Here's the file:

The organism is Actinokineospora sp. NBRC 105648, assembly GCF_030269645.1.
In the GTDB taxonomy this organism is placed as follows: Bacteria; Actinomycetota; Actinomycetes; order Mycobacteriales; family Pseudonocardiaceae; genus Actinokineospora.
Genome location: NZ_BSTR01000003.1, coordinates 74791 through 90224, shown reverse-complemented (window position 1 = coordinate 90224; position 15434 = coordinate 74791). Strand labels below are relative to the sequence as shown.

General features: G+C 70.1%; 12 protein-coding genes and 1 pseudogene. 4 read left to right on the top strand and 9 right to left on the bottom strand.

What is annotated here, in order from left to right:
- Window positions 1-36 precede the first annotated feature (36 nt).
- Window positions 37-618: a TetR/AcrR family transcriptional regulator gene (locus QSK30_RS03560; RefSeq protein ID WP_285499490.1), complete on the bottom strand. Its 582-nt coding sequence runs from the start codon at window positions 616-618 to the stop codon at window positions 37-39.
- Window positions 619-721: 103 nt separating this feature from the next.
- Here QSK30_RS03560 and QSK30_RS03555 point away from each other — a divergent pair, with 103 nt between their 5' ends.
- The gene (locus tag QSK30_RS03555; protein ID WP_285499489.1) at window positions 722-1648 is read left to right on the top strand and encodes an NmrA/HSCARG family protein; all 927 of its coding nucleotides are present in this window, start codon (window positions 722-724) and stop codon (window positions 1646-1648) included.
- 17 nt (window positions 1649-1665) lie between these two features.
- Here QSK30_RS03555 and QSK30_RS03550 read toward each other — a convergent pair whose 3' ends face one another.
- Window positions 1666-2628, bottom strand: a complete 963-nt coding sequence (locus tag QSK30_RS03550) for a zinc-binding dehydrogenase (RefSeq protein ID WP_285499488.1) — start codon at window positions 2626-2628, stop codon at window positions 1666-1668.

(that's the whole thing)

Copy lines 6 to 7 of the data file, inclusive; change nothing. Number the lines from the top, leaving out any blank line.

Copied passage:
- Window positions 1-36 precede the first annotated feature (36 nt).
- Window positions 37-618: a TetR/AcrR family transcriptional regulator gene (locus QSK30_RS03560; RefSeq protein ID WP_285499490.1), complete on the bottom strand. Its 582-nt coding sequence runs from the start codon at window positions 616-618 to the stop codon at window positions 37-39.